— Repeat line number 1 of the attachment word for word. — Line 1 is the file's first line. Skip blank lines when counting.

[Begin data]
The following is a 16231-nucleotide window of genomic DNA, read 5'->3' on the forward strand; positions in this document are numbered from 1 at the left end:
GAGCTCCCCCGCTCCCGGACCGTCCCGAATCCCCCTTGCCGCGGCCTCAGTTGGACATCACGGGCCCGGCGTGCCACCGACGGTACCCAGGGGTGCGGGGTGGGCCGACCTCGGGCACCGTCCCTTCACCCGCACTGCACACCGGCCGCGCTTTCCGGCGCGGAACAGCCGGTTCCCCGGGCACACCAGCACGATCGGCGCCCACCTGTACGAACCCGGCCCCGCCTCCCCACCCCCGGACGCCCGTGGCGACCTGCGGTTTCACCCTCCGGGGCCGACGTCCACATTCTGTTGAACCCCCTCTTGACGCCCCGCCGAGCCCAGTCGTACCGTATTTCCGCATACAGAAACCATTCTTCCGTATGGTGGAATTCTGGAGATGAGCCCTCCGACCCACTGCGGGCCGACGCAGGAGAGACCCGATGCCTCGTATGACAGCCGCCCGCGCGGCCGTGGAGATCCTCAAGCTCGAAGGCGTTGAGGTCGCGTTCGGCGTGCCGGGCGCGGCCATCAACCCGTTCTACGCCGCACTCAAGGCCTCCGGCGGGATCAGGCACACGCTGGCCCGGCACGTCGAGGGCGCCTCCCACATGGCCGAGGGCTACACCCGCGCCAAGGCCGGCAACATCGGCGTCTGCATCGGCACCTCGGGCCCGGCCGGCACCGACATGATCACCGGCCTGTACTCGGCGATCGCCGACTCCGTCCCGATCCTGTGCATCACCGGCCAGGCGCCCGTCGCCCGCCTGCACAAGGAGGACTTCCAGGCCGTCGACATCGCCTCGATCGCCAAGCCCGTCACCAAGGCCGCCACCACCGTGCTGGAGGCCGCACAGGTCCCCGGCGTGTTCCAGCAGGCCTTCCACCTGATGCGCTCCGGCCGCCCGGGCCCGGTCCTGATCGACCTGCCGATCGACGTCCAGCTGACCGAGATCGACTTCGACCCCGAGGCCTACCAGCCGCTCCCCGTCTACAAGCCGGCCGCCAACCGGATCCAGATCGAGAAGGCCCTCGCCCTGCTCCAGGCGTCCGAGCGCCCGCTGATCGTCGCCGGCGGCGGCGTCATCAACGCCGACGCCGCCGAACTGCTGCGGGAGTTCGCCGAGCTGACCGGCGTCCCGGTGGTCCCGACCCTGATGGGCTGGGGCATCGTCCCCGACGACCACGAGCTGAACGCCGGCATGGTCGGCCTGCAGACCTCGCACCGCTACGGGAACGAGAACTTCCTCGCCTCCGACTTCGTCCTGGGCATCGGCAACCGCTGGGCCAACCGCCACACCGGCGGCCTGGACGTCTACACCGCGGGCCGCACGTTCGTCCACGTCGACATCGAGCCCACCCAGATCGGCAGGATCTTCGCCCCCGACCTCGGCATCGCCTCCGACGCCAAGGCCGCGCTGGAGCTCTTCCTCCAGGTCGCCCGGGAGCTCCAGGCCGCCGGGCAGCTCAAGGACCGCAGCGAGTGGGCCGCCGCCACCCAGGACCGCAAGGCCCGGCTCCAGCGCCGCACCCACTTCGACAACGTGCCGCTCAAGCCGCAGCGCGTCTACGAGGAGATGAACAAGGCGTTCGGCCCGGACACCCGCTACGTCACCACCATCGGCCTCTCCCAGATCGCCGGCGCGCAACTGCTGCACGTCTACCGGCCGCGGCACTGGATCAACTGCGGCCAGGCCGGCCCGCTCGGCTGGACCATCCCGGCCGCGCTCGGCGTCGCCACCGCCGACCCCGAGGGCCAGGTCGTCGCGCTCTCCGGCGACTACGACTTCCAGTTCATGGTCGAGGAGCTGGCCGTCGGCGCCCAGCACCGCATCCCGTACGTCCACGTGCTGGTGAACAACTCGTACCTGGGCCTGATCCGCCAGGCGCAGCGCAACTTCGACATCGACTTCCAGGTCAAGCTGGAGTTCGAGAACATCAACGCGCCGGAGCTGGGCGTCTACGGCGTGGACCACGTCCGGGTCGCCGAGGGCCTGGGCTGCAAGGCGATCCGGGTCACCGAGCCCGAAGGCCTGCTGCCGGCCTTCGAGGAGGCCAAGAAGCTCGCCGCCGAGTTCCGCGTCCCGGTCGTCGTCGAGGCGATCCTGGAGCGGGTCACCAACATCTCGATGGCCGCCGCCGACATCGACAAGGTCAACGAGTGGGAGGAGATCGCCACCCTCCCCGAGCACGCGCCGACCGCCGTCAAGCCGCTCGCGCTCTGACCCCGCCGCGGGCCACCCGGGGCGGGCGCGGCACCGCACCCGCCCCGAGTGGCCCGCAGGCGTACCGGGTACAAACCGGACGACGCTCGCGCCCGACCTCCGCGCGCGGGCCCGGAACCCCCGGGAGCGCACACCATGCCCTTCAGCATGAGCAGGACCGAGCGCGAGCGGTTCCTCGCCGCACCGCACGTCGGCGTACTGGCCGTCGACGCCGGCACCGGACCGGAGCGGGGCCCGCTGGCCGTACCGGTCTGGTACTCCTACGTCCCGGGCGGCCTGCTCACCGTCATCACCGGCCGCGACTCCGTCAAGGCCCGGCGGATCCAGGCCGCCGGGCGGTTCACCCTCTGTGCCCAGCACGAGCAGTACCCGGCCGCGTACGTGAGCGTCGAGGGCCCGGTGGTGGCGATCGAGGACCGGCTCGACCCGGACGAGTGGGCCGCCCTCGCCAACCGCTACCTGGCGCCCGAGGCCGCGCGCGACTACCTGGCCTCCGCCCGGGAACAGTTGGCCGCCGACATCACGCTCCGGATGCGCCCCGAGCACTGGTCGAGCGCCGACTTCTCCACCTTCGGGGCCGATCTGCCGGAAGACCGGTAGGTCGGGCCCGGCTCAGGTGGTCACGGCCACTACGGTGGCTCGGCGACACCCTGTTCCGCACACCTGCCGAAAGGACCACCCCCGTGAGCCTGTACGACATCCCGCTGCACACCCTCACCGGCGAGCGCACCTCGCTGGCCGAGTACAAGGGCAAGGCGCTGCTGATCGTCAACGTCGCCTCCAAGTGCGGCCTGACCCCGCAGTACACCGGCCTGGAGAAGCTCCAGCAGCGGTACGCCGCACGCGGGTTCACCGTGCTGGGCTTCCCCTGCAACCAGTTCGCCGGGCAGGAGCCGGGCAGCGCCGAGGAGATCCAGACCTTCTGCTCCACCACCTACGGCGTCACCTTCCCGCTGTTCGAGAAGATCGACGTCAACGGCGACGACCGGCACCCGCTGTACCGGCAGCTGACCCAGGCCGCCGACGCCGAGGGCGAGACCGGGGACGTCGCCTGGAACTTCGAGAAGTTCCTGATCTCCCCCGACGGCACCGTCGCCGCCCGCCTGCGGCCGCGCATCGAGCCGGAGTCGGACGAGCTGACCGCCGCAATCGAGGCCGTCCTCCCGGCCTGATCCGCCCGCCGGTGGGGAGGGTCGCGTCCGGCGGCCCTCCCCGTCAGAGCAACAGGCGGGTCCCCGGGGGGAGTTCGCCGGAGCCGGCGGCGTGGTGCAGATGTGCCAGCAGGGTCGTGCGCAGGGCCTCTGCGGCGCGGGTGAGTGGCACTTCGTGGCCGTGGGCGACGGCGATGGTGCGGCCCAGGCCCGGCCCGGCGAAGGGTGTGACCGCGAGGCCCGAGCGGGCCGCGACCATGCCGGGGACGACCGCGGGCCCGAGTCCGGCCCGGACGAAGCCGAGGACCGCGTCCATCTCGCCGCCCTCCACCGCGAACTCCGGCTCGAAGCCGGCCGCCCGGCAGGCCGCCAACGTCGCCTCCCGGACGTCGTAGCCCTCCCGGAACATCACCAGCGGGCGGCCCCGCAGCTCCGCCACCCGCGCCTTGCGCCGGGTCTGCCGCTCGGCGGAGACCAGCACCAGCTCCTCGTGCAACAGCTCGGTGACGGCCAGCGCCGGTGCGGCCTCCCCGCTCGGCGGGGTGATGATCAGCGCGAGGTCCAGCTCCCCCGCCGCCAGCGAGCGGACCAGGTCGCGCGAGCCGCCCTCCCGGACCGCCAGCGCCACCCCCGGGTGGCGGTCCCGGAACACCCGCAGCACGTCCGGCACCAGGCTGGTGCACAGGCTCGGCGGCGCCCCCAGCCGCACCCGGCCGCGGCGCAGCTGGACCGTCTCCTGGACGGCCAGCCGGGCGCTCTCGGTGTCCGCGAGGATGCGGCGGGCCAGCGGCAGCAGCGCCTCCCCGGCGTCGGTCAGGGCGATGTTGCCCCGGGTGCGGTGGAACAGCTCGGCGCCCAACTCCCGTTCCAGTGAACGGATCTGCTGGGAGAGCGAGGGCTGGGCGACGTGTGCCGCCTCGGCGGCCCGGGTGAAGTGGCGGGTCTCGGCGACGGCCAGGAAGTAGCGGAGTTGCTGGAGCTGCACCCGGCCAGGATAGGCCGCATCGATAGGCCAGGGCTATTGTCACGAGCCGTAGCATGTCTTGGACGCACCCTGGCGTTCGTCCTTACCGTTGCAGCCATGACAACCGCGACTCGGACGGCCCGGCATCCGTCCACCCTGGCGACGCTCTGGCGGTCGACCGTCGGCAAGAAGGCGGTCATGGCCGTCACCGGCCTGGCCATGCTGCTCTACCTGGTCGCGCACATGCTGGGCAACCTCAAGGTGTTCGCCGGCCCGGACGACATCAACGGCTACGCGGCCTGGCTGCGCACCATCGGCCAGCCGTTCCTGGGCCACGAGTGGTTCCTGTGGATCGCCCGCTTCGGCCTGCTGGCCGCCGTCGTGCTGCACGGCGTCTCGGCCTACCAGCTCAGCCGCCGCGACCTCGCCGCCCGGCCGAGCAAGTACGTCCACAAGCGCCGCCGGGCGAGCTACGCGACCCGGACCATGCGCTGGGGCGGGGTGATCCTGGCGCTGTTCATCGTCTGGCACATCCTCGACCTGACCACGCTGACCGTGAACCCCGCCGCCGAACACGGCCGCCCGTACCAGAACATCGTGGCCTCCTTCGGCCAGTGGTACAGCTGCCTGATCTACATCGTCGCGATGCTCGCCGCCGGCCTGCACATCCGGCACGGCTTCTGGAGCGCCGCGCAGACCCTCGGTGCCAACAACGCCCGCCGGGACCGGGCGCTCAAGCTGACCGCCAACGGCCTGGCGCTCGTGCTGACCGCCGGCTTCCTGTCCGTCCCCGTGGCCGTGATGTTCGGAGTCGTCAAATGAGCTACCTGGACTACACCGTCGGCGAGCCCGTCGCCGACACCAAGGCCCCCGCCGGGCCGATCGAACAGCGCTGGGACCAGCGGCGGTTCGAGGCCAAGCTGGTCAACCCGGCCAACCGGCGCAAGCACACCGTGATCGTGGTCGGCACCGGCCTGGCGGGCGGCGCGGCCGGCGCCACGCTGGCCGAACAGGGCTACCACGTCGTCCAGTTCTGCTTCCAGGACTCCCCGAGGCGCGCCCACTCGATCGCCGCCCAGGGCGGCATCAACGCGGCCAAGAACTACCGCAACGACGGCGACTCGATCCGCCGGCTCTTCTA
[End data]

The following is a 16231-nucleotide window of genomic DNA, read 5'->3' on the forward strand; positions in this document are numbered from 1 at the left end: